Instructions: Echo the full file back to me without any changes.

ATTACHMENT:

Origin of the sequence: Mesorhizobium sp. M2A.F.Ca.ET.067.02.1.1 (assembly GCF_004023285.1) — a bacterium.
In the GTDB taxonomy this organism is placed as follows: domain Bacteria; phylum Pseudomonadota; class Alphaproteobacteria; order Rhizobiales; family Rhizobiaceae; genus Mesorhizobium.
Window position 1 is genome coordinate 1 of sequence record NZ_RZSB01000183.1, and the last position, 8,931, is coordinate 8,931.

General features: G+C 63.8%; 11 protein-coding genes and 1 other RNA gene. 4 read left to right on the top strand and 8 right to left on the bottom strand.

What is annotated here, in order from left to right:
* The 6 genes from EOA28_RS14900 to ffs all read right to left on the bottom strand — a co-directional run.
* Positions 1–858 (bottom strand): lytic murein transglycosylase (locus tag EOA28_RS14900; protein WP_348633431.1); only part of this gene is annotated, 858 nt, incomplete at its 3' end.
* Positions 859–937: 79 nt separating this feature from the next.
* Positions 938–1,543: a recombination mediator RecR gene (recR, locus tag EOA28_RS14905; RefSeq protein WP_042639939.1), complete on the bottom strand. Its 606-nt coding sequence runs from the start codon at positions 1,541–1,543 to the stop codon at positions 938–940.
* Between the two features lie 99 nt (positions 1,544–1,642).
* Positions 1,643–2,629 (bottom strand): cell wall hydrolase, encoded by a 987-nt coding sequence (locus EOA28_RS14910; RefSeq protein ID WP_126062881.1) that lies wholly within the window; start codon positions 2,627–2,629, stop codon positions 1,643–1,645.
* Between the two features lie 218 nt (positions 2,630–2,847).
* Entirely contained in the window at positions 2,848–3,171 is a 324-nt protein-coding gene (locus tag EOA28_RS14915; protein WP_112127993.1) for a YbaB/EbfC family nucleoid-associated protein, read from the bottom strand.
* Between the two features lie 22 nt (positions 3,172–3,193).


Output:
Origin of the sequence: Mesorhizobium sp. M2A.F.Ca.ET.067.02.1.1 (assembly GCF_004023285.1) — a bacterium.
In the GTDB taxonomy this organism is placed as follows: domain Bacteria; phylum Pseudomonadota; class Alphaproteobacteria; order Rhizobiales; family Rhizobiaceae; genus Mesorhizobium.
Window position 1 is genome coordinate 1 of sequence record NZ_RZSB01000183.1, and the last position, 8,931, is coordinate 8,931.

General features: G+C 63.8%; 11 protein-coding genes and 1 other RNA gene. 4 read left to right on the top strand and 8 right to left on the bottom strand.

What is annotated here, in order from left to right:
* The 6 genes from EOA28_RS14900 to ffs all read right to left on the bottom strand — a co-directional run.
* Positions 1–858 (bottom strand): lytic murein transglycosylase (locus tag EOA28_RS14900; protein WP_348633431.1); only part of this gene is annotated, 858 nt, incomplete at its 3' end.
* Positions 859–937: 79 nt separating this feature from the next.
* Positions 938–1,543: a recombination mediator RecR gene (recR, locus tag EOA28_RS14905; RefSeq protein WP_042639939.1), complete on the bottom strand. Its 606-nt coding sequence runs from the start codon at positions 1,541–1,543 to the stop codon at positions 938–940.
* Between the two features lie 99 nt (positions 1,544–1,642).
* Positions 1,643–2,629 (bottom strand): cell wall hydrolase, encoded by a 987-nt coding sequence (locus EOA28_RS14910; RefSeq protein ID WP_126062881.1) that lies wholly within the window; start codon positions 2,627–2,629, stop codon positions 1,643–1,645.
* Between the two features lie 218 nt (positions 2,630–2,847).
* Entirely contained in the window at positions 2,848–3,171 is a 324-nt protein-coding gene (locus tag EOA28_RS14915; protein WP_112127993.1) for a YbaB/EbfC family nucleoid-associated protein, read from the bottom strand.
* Between the two features lie 22 nt (positions 3,172–3,193).